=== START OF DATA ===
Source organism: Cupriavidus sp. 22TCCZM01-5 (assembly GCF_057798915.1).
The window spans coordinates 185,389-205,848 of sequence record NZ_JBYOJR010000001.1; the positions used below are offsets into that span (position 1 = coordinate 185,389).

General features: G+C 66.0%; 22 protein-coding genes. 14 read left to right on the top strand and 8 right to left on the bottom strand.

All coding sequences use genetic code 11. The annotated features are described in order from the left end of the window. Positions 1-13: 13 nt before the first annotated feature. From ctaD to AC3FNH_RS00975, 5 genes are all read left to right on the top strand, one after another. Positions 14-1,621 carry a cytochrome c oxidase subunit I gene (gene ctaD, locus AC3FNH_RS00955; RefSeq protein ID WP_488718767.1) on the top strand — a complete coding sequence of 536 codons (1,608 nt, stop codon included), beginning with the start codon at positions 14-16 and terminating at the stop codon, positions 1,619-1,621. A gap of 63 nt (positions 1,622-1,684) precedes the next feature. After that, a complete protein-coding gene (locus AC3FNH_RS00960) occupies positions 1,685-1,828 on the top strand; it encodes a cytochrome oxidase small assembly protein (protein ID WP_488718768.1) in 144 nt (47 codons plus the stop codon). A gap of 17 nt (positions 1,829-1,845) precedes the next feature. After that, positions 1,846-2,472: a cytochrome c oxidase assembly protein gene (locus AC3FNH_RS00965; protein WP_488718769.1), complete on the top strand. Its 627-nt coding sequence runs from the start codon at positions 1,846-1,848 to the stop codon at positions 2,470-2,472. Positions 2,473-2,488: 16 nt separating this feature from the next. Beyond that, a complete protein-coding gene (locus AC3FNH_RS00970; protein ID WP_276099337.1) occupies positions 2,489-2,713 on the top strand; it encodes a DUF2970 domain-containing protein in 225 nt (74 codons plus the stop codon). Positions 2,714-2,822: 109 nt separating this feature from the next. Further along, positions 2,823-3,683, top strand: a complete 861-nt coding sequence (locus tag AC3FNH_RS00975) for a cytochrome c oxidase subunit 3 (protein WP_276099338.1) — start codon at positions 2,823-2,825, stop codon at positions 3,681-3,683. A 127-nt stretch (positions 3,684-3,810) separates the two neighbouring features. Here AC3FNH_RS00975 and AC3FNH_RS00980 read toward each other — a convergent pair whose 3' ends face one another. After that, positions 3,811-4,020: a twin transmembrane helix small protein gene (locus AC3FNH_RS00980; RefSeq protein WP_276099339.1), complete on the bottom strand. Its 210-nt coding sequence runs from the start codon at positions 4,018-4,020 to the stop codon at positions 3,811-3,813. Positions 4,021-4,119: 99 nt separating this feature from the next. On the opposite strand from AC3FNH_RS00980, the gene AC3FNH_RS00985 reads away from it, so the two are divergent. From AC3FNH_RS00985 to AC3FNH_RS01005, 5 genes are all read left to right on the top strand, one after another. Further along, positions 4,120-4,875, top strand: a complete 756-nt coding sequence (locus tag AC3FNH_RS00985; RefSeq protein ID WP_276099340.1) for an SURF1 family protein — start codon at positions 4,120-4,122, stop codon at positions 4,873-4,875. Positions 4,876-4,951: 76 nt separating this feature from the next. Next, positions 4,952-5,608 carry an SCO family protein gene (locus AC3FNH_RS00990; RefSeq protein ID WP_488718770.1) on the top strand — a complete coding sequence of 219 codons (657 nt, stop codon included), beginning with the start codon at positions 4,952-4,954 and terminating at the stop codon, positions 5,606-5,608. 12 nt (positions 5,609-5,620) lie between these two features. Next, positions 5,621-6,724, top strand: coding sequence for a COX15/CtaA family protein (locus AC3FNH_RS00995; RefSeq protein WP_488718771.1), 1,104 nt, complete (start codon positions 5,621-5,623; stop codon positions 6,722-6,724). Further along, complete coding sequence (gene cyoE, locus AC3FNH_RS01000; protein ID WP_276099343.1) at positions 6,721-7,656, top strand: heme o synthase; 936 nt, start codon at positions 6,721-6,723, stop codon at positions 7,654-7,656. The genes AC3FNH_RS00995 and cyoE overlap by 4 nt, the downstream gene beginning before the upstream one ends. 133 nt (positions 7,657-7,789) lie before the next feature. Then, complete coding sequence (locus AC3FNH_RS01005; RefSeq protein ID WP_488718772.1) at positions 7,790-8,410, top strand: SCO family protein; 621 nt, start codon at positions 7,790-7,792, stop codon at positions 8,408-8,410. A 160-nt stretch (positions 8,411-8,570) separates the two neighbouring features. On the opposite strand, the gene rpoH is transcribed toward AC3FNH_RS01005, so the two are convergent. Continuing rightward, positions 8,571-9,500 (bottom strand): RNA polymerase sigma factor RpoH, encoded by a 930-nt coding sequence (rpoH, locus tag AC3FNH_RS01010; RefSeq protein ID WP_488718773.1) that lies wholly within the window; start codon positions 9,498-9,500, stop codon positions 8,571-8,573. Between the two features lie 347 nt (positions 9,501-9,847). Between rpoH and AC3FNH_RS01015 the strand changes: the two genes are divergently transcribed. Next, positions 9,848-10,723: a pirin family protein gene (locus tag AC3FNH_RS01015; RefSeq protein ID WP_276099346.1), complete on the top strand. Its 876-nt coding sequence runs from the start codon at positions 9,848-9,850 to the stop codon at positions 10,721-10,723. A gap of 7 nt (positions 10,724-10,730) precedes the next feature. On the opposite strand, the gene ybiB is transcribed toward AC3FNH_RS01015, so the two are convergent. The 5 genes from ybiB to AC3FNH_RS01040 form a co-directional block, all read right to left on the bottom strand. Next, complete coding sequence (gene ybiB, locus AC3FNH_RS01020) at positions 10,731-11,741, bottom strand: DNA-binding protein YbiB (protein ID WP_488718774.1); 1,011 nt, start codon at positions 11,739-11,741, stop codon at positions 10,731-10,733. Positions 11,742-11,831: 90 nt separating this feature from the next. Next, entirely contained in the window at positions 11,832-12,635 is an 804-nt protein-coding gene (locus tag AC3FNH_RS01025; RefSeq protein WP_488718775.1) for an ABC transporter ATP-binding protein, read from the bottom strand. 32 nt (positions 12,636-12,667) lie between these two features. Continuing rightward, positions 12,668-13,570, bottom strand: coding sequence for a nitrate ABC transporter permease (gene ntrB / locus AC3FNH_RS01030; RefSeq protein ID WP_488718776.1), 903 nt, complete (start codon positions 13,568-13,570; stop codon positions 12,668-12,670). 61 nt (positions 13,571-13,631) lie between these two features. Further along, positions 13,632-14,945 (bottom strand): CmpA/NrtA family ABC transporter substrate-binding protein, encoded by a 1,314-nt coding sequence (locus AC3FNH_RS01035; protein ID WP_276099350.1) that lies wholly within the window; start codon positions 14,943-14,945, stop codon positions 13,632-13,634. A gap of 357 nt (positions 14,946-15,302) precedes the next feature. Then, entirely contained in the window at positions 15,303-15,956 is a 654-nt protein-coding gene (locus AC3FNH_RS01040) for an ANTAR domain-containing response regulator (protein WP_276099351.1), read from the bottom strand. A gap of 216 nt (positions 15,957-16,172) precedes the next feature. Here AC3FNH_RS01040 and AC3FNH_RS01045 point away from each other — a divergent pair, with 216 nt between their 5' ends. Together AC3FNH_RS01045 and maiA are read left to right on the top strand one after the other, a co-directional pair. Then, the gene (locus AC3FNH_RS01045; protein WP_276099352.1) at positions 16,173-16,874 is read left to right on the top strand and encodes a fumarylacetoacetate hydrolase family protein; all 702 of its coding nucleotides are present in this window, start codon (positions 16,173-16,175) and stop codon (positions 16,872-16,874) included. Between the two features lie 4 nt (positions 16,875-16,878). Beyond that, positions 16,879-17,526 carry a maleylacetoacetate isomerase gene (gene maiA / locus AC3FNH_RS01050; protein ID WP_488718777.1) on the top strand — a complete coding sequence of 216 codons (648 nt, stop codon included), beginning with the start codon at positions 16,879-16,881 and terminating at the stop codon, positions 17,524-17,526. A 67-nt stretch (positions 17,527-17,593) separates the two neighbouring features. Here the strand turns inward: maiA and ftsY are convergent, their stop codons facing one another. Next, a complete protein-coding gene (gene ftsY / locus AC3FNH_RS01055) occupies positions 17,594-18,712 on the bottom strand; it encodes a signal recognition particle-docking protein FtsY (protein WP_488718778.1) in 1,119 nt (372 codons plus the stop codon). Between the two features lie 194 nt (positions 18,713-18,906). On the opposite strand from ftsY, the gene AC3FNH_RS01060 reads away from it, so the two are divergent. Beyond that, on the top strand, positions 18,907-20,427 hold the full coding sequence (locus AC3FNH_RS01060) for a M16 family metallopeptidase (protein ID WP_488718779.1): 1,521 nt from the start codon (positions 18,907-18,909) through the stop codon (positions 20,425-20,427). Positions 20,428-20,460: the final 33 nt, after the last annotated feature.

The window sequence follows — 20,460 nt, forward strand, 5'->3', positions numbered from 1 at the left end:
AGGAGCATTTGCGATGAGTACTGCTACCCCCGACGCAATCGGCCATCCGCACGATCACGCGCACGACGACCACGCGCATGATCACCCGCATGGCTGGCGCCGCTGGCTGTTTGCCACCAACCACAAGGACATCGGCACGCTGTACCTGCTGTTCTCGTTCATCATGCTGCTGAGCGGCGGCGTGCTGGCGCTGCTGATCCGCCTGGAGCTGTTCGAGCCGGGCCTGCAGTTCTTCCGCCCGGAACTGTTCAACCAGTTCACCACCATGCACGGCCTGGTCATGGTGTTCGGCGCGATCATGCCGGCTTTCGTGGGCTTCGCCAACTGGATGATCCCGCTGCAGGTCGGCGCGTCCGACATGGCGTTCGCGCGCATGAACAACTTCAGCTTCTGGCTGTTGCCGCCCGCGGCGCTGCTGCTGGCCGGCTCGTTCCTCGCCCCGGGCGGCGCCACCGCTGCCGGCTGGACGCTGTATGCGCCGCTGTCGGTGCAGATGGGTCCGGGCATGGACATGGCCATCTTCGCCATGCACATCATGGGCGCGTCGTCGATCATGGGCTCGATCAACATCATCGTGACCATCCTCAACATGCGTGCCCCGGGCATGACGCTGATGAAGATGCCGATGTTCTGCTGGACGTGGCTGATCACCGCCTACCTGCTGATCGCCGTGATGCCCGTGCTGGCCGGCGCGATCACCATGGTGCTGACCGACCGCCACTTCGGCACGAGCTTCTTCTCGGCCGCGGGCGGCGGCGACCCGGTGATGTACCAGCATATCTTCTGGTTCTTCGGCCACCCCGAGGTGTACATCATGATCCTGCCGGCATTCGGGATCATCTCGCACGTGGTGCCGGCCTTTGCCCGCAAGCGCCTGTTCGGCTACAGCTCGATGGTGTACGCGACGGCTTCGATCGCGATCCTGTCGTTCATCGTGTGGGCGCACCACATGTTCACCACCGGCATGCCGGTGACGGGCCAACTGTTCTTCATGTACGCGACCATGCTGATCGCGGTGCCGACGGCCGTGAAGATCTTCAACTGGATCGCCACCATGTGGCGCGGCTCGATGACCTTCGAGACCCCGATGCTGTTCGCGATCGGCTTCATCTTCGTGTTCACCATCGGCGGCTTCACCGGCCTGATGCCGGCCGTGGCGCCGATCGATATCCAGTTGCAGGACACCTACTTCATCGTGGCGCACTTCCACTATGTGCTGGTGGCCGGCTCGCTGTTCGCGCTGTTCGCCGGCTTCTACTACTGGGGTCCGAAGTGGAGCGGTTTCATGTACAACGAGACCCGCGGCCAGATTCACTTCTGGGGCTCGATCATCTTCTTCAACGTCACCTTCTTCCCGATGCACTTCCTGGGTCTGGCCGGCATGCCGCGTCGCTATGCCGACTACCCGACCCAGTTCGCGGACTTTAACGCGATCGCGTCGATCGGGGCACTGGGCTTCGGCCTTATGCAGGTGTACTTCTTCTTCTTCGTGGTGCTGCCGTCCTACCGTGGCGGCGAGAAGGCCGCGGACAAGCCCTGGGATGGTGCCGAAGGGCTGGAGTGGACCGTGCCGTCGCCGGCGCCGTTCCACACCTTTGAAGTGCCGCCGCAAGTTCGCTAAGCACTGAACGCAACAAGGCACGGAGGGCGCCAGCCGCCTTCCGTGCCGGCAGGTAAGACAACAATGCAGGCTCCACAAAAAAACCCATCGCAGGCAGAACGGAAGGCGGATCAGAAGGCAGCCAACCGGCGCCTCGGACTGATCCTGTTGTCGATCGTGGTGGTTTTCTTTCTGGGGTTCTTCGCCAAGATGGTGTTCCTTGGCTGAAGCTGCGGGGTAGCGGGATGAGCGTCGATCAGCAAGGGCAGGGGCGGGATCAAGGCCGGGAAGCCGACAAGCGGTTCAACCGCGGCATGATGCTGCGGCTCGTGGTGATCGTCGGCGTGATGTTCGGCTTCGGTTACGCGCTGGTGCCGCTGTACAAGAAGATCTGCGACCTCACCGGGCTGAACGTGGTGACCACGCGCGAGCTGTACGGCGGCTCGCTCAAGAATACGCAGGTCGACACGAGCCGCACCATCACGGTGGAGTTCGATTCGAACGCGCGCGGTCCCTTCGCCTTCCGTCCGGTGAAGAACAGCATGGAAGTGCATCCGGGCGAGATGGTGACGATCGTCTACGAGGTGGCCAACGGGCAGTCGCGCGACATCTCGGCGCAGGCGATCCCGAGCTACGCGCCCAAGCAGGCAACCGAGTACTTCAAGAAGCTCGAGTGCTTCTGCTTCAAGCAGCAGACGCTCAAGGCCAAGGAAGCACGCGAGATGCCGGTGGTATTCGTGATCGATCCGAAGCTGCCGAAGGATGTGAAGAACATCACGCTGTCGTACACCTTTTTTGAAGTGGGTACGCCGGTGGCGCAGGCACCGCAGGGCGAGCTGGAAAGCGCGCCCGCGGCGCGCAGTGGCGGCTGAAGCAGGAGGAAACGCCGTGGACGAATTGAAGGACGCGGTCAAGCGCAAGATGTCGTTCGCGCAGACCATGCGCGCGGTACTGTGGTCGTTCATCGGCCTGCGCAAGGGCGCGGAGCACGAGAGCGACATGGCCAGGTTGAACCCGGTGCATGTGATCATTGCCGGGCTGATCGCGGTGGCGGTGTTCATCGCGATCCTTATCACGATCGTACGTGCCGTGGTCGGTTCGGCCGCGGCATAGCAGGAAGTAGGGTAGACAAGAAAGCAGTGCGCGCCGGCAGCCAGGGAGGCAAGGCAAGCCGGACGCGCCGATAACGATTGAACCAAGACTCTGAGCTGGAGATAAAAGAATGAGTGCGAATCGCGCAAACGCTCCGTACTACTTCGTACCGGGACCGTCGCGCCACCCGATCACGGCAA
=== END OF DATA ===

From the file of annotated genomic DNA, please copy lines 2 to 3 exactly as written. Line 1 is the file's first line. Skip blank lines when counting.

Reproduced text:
The window spans coordinates 185,389-205,848 of sequence record NZ_JBYOJR010000001.1; the positions used below are offsets into that span (position 1 = coordinate 185,389).

General features: G+C 66.0%; 22 protein-coding genes. 14 read left to right on the top strand and 8 right to left on the bottom strand.